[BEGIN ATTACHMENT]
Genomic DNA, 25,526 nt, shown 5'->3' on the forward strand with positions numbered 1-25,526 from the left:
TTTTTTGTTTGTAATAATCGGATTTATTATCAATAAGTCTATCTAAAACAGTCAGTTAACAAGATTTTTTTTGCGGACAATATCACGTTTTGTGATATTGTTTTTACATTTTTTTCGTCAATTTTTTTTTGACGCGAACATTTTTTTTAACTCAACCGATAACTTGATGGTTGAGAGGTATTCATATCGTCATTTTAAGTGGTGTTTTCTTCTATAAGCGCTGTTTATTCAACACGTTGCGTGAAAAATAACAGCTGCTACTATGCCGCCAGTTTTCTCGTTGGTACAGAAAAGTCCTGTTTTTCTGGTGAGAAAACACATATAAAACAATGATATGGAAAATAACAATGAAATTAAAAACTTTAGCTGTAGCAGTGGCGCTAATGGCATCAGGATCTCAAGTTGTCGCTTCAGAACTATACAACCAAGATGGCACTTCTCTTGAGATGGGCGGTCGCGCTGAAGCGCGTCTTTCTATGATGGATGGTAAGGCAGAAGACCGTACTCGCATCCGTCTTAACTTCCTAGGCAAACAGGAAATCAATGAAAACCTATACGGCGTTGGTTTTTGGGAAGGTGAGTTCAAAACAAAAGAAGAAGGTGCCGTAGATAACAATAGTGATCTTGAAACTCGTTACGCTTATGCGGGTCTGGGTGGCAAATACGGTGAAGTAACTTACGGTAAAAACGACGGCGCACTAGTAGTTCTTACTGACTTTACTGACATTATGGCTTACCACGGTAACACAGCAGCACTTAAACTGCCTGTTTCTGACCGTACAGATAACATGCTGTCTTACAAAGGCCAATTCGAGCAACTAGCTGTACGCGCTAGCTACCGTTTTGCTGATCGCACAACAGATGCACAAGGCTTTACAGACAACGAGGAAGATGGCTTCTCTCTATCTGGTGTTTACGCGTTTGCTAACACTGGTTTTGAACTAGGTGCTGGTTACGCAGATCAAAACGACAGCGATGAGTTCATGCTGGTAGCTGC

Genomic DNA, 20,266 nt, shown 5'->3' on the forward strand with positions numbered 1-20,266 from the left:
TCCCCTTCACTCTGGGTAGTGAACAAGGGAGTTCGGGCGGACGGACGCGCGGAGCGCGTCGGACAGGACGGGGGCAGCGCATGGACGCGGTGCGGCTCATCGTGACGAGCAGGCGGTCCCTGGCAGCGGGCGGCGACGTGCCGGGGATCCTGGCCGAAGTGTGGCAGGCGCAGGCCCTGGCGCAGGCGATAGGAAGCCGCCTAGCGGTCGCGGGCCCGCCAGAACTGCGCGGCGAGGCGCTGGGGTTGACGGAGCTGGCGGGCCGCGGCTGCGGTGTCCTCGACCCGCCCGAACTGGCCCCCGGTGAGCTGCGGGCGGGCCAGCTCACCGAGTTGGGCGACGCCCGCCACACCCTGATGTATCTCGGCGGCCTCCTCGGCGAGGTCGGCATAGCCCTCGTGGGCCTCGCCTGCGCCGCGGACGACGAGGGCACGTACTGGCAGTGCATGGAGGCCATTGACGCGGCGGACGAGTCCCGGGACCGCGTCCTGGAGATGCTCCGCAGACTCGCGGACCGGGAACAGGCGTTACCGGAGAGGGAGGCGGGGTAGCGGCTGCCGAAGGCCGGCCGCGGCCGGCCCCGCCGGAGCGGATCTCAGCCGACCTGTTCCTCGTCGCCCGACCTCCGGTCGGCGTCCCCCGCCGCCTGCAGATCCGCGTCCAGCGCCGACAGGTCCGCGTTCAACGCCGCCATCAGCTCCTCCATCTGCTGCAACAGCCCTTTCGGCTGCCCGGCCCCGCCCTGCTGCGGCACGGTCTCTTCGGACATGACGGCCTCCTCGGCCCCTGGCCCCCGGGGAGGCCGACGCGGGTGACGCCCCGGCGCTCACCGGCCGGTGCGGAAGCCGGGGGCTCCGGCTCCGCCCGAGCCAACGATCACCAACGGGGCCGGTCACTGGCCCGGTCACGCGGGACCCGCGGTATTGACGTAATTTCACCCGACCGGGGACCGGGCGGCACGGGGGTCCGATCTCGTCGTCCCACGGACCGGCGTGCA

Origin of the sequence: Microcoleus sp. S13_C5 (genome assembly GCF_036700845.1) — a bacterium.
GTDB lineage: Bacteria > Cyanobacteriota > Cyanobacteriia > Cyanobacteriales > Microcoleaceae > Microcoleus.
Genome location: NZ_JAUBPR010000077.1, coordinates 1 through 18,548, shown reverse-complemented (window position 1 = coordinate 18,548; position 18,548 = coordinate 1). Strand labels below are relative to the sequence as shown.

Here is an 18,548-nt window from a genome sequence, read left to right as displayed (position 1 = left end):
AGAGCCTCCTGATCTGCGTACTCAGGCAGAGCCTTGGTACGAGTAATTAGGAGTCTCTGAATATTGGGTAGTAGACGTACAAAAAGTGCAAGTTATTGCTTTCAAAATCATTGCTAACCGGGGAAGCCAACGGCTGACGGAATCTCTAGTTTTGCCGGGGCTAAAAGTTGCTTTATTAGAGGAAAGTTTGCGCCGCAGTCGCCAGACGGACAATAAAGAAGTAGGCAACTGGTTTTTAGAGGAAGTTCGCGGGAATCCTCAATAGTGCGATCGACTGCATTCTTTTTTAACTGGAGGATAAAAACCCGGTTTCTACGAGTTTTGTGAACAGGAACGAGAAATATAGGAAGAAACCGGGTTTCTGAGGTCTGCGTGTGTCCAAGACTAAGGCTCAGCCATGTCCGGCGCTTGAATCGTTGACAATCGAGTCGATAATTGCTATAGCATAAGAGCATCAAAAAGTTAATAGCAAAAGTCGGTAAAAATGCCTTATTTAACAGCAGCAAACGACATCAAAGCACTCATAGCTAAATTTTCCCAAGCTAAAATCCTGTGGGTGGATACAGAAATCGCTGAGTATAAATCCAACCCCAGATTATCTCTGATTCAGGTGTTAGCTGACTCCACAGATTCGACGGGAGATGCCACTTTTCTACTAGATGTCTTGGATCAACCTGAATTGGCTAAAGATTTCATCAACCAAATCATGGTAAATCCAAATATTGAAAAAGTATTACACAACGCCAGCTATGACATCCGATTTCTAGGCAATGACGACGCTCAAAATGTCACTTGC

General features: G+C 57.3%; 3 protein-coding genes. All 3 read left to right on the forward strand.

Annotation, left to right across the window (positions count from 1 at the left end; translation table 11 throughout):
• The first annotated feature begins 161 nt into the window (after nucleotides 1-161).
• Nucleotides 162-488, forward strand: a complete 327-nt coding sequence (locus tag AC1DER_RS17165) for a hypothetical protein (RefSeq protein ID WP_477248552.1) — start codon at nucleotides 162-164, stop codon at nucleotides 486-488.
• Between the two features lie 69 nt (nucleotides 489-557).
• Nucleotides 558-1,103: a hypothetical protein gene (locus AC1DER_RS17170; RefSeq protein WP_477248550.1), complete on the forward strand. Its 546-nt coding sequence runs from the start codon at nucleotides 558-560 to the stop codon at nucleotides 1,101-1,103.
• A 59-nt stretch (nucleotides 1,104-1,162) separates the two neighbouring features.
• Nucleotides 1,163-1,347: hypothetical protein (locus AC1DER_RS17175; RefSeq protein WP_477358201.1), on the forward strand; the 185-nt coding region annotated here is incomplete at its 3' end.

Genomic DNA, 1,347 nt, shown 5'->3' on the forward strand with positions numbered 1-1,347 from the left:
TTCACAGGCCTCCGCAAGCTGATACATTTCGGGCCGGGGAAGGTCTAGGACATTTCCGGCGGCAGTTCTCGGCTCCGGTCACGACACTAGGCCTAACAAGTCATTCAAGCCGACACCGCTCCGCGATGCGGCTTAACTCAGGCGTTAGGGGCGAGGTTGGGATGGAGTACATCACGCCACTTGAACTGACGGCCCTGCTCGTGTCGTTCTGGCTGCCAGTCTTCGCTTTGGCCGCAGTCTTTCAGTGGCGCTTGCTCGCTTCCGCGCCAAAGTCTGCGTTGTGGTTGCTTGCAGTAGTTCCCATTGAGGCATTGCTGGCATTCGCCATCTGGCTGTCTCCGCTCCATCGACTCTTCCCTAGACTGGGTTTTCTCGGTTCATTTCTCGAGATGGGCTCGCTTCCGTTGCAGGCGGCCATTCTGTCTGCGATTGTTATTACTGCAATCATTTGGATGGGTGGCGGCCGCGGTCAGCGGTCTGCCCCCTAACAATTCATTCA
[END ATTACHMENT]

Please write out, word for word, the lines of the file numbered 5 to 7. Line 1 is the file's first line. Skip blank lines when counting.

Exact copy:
Origin of the sequence: Microcoleus sp. S13_C5 (genome assembly GCF_036700845.1) — a bacterium.
GTDB lineage: Bacteria > Cyanobacteriota > Cyanobacteriia > Cyanobacteriales > Microcoleaceae > Microcoleus.
Genome location: NZ_JAUBPR010000077.1, coordinates 1 through 18,548, shown reverse-complemented (window position 1 = coordinate 18,548; position 18,548 = coordinate 1). Strand labels below are relative to the sequence as shown.